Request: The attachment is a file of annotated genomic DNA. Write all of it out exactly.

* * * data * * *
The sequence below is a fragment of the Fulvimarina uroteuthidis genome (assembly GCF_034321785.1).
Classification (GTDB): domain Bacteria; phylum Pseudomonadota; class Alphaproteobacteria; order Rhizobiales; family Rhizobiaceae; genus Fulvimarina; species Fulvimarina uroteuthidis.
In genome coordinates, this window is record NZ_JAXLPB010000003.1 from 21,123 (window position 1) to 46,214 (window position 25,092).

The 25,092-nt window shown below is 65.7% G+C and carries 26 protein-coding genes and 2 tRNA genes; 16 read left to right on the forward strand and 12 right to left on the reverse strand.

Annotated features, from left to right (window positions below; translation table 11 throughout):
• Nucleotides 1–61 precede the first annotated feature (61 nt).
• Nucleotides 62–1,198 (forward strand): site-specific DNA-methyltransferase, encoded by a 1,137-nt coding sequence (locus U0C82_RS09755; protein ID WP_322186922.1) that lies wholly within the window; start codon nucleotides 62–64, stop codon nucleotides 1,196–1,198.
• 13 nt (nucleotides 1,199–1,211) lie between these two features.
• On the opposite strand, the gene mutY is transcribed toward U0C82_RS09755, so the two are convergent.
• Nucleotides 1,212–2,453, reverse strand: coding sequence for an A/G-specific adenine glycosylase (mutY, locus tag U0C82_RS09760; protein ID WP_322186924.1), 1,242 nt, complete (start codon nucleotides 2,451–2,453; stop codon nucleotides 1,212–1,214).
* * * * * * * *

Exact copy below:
The sequence below is a fragment of the Fulvimarina uroteuthidis genome (assembly GCF_034321785.1).
Classification (GTDB): domain Bacteria; phylum Pseudomonadota; class Alphaproteobacteria; order Rhizobiales; family Rhizobiaceae; genus Fulvimarina; species Fulvimarina uroteuthidis.
In genome coordinates, this window is record NZ_JAXLPB010000003.1 from 21,123 (window position 1) to 46,214 (window position 25,092).

The 25,092-nt window shown below is 65.7% G+C and carries 26 protein-coding genes and 2 tRNA genes; 16 read left to right on the forward strand and 12 right to left on the reverse strand.

Annotated features, from left to right (window positions below; translation table 11 throughout):
• Nucleotides 1–61 precede the first annotated feature (61 nt).
• Nucleotides 62–1,198 (forward strand): site-specific DNA-methyltransferase, encoded by a 1,137-nt coding sequence (locus U0C82_RS09755; protein ID WP_322186922.1) that lies wholly within the window; start codon nucleotides 62–64, stop codon nucleotides 1,196–1,198.
• 13 nt (nucleotides 1,199–1,211) lie between these two features.
• On the opposite strand, the gene mutY is transcribed toward U0C82_RS09755, so the two are convergent.
• Nucleotides 1,212–2,453, reverse strand: coding sequence for an A/G-specific adenine glycosylase (mutY, locus tag U0C82_RS09760; protein ID WP_322186924.1), 1,242 nt, complete (start codon nucleotides 2,451–2,453; stop codon nucleotides 1,212–1,214).